Old vs. new technologies

April 14, 2010

The Zippy and Zits series on old vs. new communications technologies (most recently posted about in this blog here) continue with today’s Zits, on letters vs. txtng:

Postcard collages

April 14, 2010

For some time a while back I created a series of wry collages on academic (mostly linguistic) subjects, according to a strict formula: the background had to be a postcard I had gotten in the mail; I supplied a caption, covering up an existing one where necessary; and I then embellished the composition with stickers from a sticker-a-day assortment for primary school teachers (supplied by Elizabeth Daingerfield Zwicky), occasionally supplemented by other images.

A framed sampling of these academic “postcard collages” is on display at the Stanford Humanities Center.

Now Ned Deily has scanned an assortment of these and figured out how to make them viewable on-line. There are 39 of them, plus one from another postcard series, in the album here.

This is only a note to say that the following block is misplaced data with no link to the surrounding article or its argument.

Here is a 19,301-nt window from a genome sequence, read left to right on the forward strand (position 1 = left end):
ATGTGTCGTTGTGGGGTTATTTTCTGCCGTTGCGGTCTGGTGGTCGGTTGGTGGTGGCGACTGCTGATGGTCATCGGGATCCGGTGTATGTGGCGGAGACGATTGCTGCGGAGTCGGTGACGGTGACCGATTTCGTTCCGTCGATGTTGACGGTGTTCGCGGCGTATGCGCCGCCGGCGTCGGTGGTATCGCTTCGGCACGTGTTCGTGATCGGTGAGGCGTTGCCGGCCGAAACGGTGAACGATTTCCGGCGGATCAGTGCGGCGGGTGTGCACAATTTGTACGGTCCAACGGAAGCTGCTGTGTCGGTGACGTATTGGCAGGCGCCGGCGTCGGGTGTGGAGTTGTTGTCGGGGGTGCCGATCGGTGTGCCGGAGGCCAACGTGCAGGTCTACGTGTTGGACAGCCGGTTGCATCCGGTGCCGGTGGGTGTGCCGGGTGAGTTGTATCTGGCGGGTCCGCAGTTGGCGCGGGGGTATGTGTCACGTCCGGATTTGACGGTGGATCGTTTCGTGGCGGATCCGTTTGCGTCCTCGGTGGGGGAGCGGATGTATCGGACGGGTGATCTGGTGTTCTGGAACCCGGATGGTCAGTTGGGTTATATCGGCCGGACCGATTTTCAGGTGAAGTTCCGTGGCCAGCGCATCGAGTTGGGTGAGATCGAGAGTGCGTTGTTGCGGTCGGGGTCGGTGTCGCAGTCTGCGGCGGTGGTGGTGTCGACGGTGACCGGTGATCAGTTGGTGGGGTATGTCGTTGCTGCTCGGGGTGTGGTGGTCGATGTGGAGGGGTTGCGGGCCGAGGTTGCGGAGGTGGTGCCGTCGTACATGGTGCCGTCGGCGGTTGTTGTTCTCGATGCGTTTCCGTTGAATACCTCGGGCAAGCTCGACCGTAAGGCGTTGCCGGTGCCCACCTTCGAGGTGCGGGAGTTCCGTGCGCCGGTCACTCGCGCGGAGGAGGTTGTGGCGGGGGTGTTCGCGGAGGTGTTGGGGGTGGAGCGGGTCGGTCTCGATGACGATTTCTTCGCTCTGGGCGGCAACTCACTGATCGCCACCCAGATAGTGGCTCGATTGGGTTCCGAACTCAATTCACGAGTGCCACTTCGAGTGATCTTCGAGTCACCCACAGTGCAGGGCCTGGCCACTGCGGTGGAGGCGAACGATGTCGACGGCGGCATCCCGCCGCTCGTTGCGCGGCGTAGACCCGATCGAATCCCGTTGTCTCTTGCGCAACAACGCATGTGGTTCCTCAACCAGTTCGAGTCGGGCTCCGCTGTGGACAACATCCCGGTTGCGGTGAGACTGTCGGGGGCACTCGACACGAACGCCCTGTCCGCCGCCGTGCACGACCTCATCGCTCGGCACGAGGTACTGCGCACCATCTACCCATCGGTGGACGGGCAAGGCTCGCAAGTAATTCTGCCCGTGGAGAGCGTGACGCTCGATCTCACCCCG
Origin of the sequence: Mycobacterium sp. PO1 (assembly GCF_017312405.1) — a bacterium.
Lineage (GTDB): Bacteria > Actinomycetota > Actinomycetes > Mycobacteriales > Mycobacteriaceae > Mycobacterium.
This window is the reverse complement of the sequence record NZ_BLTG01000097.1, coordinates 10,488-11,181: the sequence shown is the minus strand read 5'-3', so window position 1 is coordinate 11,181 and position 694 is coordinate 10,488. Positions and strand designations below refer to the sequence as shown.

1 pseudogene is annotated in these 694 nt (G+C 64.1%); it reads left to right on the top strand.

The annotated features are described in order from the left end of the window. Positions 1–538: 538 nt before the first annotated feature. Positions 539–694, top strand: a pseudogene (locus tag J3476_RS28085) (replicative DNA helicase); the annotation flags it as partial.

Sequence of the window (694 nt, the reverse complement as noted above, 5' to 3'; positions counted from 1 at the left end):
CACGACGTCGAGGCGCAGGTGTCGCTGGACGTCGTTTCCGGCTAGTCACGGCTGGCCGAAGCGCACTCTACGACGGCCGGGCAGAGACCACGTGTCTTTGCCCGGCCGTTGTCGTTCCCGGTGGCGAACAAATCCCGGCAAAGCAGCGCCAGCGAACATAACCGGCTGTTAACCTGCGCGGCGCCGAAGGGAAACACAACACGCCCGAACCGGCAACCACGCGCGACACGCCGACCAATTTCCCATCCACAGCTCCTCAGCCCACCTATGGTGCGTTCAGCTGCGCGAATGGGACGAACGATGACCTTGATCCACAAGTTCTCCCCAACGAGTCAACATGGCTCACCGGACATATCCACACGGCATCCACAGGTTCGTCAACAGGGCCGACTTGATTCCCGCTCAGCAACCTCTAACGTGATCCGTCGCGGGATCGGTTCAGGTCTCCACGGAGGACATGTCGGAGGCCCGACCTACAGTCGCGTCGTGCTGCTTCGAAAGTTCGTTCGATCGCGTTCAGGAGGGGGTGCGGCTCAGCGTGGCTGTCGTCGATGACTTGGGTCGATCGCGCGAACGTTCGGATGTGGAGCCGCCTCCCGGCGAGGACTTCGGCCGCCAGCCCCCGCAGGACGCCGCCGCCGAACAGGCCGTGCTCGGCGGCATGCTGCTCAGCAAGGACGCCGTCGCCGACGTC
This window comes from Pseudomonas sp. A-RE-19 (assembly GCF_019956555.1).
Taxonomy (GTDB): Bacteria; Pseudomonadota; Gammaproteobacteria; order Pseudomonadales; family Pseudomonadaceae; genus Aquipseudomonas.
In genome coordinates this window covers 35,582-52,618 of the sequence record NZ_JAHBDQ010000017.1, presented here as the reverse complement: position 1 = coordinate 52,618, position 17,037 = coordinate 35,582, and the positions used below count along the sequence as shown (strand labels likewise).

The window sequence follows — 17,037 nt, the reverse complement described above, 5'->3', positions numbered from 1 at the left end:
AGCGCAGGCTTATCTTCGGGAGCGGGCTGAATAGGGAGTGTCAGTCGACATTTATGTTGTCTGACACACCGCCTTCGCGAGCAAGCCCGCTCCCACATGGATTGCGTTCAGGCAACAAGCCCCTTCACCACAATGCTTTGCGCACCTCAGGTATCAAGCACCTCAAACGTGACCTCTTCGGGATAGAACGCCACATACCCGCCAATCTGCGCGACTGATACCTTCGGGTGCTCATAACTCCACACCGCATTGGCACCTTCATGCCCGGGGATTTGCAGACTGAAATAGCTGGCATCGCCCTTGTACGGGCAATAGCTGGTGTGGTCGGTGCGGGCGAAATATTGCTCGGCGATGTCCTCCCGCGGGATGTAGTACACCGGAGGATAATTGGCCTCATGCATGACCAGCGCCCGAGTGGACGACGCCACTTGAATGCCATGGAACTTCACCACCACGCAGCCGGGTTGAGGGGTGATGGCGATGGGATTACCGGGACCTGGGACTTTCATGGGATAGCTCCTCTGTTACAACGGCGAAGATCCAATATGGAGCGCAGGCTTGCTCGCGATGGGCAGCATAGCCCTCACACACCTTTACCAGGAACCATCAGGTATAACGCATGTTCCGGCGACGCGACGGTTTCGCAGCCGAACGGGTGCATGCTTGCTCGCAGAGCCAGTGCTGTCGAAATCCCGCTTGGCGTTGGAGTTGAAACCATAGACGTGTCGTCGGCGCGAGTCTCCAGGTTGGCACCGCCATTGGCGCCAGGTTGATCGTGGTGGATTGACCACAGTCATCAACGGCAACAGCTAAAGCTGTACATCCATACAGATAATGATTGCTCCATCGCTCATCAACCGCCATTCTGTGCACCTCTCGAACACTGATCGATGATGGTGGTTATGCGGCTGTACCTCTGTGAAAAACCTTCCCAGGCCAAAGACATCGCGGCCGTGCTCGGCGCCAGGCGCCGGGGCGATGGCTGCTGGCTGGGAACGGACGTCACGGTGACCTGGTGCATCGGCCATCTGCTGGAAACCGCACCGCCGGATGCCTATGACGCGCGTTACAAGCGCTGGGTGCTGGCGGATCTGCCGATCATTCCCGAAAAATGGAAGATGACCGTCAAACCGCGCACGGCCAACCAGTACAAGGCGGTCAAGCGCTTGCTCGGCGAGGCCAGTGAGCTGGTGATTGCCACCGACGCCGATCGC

Single-click on one of the thumbnail images to get a larger image. Then click on the arrows to move around the display.

Dingburgers are connected

April 12, 2010

In today’s Zippy, we learn that Dingburgers are (almost all of them) intensely plugged in, to the point of having broadband implants placed in their skulls:

The wave of the future?

Another playful portmanteau

April 11, 2010

Hilary Price (of Rhymes With Orange) continues her series on playful portmanteaus — most recent examples I’ve posted on here (nightmarathon) and here (floorganized) — with Petris (pet + Tetris):

More on marinara sauce

April 10, 2010

Rick Brown, in  a 6 April comment on my “semantic change on the menu” posting, quotes me:

“Americans (for whom marinara sauce is just a simple tomato sauce with herbs) feel obliged to stipulate the presence of marine protein if there’s some in the sauce.”

and replies:

This sentence confused me. Did you mean “[…] if they want there to be some in the sauce”?